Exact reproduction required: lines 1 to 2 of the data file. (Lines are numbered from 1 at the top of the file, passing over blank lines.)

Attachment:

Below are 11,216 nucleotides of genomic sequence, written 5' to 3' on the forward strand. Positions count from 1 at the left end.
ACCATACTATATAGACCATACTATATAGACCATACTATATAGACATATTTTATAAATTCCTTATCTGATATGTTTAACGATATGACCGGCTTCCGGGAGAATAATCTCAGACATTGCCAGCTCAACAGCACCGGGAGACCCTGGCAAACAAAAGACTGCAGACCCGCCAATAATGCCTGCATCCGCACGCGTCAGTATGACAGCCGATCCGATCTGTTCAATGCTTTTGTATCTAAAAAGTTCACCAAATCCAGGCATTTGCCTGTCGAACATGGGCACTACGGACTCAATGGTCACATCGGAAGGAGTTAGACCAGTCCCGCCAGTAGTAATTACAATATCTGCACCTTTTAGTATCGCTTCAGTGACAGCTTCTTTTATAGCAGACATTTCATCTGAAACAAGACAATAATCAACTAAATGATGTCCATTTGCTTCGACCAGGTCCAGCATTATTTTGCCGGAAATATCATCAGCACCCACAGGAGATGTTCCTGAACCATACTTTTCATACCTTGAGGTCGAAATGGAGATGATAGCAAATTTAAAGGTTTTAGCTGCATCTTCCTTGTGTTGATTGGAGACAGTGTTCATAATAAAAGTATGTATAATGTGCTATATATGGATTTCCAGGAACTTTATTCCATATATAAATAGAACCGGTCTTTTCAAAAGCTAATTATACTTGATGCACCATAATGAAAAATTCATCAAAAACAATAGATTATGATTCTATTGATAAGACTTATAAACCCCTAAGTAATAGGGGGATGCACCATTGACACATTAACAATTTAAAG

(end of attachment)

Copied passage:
Below are 11,216 nucleotides of genomic sequence, written 5' to 3' on the forward strand. Positions count from 1 at the left end.
ACCATACTATATAGACCATACTATATAGACCATACTATATAGACATATTTTATAAATTCCTTATCTGATATGTTTAACGATATGACCGGCTTCCGGGAGAATAATCTCAGACATTGCCAGCTCAACAGCACCGGGAGACCCTGGCAAACAAAAGACTGCAGACCCGCCAATAATGCCTGCATCCGCACGCGTCAGTATGACAGCCGATCCGATCTGTTCAATGCTTTTGTATCTAAAAAGTTCACCAAATCCAGGCATTTGCCTGTCGAACATGGGCACTACGGACTCAATGGTCACATCGGAAGGAGTTAGACCAGTCCCGCCAGTAGTAATTACAATATCTGCACCTTTTAGTATCGCTTCAGTGACAGCTTCTTTTATAGCAGACATTTCATCTGAAACAAGACAATAATCAACTAAATGATGTCCATTTGCTTCGACCAGGTCCAGCATTATTTTGCCGGAAATATCATCAGCACCCACAGGAGATGTTCCTGAACCATACTTTTCATACCTTGAGGTCGAAATGGAGATGATAGCAAATTTAAAGGTTTTAGCTGCATCTTCCTTGTGTTGATTGGAGACAGTGTTCATAATAAAAGTATGTATAATGTGCTATATATGGATTTCCAGGAACTTTATTCCATATATAAATAGAACCGGTCTTTTCAAAAGCTAATTATACTTGATGCACCATAATGAAAAATTCATCAAAAACAATAGATTATGATTCTATTGATAAGACTTATAAACCCCTAAGTAATAGGGGGATGCACCATTGACACATTAACAATTTAAAG